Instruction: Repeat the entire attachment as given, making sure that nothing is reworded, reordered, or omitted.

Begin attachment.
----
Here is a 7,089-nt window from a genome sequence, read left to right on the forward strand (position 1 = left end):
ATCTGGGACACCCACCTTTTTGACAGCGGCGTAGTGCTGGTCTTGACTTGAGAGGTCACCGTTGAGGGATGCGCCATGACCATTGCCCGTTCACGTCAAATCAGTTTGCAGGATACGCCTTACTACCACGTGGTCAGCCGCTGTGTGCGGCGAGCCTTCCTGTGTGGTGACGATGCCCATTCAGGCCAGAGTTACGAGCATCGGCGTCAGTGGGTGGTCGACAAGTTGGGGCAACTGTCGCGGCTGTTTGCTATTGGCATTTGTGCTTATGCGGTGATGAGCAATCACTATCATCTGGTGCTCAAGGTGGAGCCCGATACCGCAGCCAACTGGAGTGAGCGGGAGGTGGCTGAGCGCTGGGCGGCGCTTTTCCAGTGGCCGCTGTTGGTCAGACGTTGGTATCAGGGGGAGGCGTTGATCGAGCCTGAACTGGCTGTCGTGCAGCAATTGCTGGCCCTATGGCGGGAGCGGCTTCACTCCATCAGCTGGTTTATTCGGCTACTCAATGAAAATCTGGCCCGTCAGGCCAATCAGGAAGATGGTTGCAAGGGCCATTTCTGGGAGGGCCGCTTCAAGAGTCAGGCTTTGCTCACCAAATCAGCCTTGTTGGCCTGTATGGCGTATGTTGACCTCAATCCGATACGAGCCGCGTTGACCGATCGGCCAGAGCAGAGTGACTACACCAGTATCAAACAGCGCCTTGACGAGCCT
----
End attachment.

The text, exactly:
Here is a 7,089-nt window from a genome sequence, read left to right on the forward strand (position 1 = left end):
ATCTGGGACACCCACCTTTTTGACAGCGGCGTAGTGCTGGTCTTGACTTGAGAGGTCACCGTTGAGGGATGCGCCATGACCATTGCCCGTTCACGTCAAATCAGTTTGCAGGATACGCCTTACTACCACGTGGTCAGCCGCTGTGTGCGGCGAGCCTTCCTGTGTGGTGACGATGCCCATTCAGGCCAGAGTTACGAGCATCGGCGTCAGTGGGTGGTCGACAAGTTGGGGCAACTGTCGCGGCTGTTTGCTATTGGCATTTGTGCTTATGCGGTGATGAGCAATCACTATCATCTGGTGCTCAAGGTGGAGCCCGATACCGCAGCCAACTGGAGTGAGCGGGAGGTGGCTGAGCGCTGGGCGGCGCTTTTCCAGTGGCCGCTGTTGGTCAGACGTTGGTATCAGGGGGAGGCGTTGATCGAGCCTGAACTGGCTGTCGTGCAGCAATTGCTGGCCCTATGGCGGGAGCGGCTTCACTCCATCAGCTGGTTTATTCGGCTACTCAATGAAAATCTGGCCCGTCAGGCCAATCAGGAAGATGGTTGCAAGGGCCATTTCTGGGAGGGCCGCTTCAAGAGTCAGGCTTTGCTCACCAAATCAGCCTTGTTGGCCTGTATGGCGTATGTTGACCTCAATCCGATACGAGCCGCGTTGACCGATCGGCCAGAGCAGAGTGACTACACCAGTATCAAACAGCGCCTTGACGAGCCT